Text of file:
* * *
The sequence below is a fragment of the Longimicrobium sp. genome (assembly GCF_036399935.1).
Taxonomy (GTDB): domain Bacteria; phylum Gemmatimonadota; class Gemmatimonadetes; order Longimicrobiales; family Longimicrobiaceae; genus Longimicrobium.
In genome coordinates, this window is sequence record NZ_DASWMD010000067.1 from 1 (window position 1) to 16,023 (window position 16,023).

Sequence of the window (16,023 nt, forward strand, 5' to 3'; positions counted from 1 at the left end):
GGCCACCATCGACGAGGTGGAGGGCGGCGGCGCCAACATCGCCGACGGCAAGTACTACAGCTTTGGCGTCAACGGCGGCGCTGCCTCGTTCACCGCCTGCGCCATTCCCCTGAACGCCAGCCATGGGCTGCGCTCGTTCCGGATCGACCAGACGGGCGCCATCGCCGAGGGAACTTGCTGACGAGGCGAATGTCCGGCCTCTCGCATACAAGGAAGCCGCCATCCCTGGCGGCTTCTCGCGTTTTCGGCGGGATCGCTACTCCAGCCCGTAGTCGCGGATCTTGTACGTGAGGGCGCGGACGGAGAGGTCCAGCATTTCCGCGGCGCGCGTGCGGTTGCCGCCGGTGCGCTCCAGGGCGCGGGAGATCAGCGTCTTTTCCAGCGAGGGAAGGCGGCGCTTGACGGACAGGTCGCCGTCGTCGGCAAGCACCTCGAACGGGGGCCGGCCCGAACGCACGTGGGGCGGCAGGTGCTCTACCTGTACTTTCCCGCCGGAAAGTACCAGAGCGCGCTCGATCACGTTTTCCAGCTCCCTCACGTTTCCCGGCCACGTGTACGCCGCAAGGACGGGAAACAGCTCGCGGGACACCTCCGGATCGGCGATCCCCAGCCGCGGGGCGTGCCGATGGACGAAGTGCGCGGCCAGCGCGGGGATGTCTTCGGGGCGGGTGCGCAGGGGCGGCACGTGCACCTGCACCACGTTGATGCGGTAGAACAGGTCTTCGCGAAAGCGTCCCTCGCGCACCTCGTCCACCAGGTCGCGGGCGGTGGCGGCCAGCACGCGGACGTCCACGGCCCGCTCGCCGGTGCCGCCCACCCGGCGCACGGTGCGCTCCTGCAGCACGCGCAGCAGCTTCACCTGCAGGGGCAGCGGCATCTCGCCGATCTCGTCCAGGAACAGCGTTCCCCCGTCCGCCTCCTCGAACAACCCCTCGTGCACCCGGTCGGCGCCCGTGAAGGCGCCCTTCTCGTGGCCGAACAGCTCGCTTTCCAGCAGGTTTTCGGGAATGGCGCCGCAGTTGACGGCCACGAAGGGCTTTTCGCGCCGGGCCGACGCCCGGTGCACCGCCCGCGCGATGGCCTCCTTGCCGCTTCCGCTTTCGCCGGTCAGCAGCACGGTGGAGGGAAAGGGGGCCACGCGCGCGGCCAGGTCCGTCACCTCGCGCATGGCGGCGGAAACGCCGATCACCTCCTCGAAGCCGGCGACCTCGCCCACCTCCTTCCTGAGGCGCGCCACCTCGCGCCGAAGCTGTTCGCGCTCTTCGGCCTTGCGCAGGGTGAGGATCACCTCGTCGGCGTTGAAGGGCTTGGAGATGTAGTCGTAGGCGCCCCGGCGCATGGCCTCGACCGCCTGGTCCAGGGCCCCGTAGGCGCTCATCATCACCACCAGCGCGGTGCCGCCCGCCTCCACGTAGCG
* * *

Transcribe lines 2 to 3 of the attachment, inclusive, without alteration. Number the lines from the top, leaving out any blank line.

Taxonomy (GTDB): domain Bacteria; phylum Gemmatimonadota; class Gemmatimonadetes; order Longimicrobiales; family Longimicrobiaceae; genus Longimicrobium.
In genome coordinates, this window is sequence record NZ_DASWMD010000067.1 from 1 (window position 1) to 16,023 (window position 16,023).